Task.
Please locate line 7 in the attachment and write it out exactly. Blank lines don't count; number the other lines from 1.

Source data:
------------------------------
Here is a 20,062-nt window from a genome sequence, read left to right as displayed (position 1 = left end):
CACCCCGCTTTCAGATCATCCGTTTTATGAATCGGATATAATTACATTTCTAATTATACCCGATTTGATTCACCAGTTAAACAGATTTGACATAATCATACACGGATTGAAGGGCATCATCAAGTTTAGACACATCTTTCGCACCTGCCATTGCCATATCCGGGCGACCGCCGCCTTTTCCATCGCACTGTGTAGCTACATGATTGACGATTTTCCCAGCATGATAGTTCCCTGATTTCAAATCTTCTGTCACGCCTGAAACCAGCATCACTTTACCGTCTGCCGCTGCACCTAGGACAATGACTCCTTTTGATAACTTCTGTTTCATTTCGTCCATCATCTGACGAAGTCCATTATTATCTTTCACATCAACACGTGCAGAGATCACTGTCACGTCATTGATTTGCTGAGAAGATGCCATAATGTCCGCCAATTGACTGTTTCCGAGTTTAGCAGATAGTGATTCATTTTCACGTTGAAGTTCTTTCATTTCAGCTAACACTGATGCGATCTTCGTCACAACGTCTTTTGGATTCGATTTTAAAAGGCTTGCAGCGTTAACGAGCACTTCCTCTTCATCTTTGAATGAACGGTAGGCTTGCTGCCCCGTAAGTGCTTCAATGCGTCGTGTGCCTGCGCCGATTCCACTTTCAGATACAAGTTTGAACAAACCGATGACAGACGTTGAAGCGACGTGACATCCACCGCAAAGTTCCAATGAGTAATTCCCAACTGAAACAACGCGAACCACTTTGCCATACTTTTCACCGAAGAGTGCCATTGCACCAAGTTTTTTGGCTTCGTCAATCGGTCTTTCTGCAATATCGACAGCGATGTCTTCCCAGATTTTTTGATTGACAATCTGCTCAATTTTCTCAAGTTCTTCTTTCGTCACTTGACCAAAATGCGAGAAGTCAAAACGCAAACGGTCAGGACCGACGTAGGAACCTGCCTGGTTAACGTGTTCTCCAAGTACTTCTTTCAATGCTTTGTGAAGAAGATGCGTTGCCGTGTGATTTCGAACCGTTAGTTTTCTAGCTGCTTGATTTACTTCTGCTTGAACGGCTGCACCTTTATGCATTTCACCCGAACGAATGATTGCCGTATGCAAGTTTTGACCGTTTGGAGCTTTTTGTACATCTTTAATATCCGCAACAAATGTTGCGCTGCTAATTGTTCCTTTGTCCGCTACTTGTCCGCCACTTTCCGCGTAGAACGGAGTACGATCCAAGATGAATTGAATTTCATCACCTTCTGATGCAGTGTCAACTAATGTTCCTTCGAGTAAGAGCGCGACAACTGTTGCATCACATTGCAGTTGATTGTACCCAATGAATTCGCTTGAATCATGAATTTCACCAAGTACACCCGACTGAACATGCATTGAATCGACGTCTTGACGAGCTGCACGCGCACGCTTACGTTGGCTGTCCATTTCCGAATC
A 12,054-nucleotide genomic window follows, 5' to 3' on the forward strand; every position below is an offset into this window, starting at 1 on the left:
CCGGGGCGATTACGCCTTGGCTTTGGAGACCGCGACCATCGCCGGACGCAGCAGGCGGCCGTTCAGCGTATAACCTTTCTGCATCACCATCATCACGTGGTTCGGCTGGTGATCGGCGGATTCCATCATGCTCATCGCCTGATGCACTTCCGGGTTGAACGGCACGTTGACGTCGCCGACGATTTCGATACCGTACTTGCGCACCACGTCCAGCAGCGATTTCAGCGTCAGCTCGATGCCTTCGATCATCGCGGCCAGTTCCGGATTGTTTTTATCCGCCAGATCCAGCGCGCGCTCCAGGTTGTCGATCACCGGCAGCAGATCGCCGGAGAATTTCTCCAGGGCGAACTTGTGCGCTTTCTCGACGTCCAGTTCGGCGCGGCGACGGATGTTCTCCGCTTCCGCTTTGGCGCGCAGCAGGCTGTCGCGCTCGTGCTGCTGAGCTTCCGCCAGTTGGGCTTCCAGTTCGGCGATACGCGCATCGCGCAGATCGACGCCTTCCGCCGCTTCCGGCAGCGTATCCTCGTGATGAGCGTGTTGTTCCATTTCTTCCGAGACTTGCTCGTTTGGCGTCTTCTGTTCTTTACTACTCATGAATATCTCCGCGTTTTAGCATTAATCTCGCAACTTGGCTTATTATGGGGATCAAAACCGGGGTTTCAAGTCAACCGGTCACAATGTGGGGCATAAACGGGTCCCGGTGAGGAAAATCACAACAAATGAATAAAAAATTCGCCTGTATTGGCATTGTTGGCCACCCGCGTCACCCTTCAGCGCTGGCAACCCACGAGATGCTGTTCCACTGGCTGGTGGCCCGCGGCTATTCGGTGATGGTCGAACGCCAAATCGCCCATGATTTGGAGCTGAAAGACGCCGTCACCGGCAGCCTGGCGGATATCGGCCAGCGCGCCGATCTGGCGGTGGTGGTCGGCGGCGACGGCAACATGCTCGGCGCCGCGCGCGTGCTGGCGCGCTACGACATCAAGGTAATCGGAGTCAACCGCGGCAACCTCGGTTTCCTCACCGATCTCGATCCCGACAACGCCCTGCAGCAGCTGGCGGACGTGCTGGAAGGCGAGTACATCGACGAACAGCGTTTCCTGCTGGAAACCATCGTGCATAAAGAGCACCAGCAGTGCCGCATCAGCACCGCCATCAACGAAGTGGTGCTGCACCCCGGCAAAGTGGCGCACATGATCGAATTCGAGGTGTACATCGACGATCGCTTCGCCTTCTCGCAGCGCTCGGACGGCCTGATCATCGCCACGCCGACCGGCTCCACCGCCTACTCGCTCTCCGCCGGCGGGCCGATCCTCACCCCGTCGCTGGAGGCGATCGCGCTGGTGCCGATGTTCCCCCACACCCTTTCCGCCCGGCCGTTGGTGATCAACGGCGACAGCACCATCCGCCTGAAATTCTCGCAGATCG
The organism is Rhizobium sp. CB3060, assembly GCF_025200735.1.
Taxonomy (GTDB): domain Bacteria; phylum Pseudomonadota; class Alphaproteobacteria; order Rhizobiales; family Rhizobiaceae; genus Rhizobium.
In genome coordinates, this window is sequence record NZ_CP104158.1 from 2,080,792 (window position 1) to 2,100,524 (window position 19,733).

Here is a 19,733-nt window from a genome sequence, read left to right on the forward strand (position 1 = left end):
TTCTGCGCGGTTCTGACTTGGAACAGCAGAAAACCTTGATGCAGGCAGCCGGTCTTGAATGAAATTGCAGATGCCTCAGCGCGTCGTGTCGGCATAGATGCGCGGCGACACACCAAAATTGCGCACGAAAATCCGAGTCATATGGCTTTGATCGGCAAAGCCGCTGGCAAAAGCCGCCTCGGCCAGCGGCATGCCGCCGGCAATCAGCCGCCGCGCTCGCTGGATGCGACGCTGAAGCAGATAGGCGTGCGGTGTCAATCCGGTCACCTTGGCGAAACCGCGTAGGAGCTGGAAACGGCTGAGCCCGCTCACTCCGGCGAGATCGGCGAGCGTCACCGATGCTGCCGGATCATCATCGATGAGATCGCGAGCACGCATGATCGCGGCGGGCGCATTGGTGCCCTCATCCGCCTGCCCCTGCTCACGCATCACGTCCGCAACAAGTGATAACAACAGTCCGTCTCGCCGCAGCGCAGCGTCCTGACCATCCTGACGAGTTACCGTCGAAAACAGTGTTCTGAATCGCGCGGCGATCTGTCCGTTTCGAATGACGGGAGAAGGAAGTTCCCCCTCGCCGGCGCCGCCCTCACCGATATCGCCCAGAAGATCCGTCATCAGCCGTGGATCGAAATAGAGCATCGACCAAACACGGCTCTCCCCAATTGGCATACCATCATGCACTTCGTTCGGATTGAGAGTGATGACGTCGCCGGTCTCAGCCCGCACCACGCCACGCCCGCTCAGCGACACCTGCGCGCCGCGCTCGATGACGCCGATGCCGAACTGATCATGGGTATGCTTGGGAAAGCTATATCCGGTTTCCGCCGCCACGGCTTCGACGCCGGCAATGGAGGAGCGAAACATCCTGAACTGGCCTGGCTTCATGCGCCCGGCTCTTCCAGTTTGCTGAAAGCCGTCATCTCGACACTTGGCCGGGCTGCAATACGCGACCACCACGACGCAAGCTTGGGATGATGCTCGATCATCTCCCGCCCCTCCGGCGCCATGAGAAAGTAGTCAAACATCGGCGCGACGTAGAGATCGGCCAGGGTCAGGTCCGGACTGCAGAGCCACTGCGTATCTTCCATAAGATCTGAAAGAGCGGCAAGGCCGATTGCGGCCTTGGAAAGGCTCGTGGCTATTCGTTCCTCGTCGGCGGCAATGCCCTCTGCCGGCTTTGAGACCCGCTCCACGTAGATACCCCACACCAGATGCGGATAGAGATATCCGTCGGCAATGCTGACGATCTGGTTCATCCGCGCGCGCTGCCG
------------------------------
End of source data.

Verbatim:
In genome coordinates, this window is sequence record NZ_CP104158.1 from 2,080,792 (window position 1) to 2,100,524 (window position 19,733).